15th Jun2015

‘Star Leaf’ Review

by Richard Axtell

Stars: Richard Cranor, Julian Gavilanes, Russell Hodgkinson, Svetlana Soutirina, Dylan Thome, Tyler Trerise, Shelby Truax, Kiki Yeung | Written by Richard Cranor, Hugh Berry | Directed by Richard Cranor

star-leaf-cast

Star Leaf is a science fiction thriller about three friends who find a forest of extra-terrestrial marijuana hidden deep in the Olympic Mountains. The adventure begins when Tim (Trerise) introduces his girlfriend Martha (Shelby Truax) and his Afghanistan war buddy James (Gavilanes) to the legendary Star Leaf, anticipating an out-of-this-world high and the chance to cure James’s PTSD. Things start to get strange when a forest ranger (Cranor) mysteriously shows up at their late-night campfire with tales of alien visitors and odd animal behaviour in the forest. And when Tim and Martha break the Star Leaf “code of conduct,” the trio must fight for their lives against forces from another world.

You ever watched a film and then, as the credits stared rolling, just sat back and thought, ‘What on earth did I just watch?’ Well, Star Leaf is one of those films – filled to the brim with the main characters getting high and being subsequently chased and attacked by things which may or may not be their imagination. If you’re anything like me, you will get incredibly lost just trying to figure out what is going on. I mean, you could argue that that is the point: they are high and confused, and therefore so should we as they are eaten by trees and chased by aliens.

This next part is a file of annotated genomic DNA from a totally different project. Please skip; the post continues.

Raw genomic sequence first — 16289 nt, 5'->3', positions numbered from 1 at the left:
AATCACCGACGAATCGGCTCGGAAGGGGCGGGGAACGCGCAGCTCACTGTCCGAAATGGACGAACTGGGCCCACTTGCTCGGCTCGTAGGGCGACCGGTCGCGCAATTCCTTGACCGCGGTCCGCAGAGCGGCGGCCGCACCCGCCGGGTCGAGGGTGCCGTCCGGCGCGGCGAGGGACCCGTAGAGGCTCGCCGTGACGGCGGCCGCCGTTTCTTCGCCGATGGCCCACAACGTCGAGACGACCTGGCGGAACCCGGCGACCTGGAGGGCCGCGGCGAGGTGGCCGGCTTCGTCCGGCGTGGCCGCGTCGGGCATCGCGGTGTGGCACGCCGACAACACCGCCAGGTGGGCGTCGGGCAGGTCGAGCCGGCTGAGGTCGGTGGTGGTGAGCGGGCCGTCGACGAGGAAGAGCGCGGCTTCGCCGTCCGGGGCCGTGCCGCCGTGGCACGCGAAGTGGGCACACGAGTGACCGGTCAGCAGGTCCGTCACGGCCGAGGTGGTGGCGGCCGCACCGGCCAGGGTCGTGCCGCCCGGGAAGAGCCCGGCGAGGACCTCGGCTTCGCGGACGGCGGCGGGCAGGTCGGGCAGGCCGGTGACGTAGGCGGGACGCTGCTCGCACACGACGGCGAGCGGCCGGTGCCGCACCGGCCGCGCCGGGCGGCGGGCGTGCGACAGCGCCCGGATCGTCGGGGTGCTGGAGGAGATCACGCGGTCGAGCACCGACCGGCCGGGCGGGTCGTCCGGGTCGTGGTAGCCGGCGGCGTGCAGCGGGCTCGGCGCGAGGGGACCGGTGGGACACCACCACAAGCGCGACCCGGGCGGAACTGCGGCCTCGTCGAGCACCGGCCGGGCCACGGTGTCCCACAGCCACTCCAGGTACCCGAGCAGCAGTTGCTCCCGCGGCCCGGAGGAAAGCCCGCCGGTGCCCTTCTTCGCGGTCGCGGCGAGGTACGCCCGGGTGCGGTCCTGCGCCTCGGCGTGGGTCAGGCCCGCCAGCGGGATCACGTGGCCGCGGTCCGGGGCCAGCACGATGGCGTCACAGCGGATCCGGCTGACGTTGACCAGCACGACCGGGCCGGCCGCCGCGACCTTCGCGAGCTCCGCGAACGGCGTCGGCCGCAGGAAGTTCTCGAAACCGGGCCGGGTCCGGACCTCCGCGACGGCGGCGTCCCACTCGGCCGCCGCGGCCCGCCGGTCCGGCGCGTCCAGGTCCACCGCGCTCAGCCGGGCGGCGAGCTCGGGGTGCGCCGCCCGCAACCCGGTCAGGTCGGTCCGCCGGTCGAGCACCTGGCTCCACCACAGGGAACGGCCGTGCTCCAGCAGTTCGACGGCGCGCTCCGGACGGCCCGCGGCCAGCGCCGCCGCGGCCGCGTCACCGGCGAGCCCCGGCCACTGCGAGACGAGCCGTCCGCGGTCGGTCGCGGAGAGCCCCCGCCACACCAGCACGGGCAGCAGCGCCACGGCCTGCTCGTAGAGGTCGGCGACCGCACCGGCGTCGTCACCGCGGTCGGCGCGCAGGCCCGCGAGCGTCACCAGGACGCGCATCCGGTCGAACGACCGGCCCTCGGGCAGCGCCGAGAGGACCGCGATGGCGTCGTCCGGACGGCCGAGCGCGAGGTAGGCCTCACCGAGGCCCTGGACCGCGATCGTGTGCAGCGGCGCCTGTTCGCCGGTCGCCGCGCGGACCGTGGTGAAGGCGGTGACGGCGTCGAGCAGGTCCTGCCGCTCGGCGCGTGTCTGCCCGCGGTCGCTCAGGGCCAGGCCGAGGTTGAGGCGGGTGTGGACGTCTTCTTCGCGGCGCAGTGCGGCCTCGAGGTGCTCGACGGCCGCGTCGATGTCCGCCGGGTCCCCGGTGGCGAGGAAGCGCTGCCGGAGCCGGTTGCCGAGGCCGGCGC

To be fair, Star Leaf does begin and end quite strongly (bad CGI space opening credits put aside). It starts with a dark scene exploring war horrors before jumping into a more light-hearted, and at points quite funny, plot about the main characters going on holiday. The ending mirrors this by being deep and meaningful and light hearted again and provides a very satisfying conclusion to the tale. It’s just the insane mind boggling middle where I had no idea what was going on. There is an almost structured chaos to it, but if you asked me to tell you what was happening, I would probably just start to froth at the mouth before curling up in the foetal position on the floor and crying uncontrollably.

That being said, I would never go as far as saying that Star Leaf wasn’t an entertaining film. The idea being explored is both silly and unexpectedly touching. If you like your films with a bit of a ‘WTF’ side to them, then check it out. You will come out on the other side with at least an interesting story to tell at parties.

Star Leaf is available to order from the official website.

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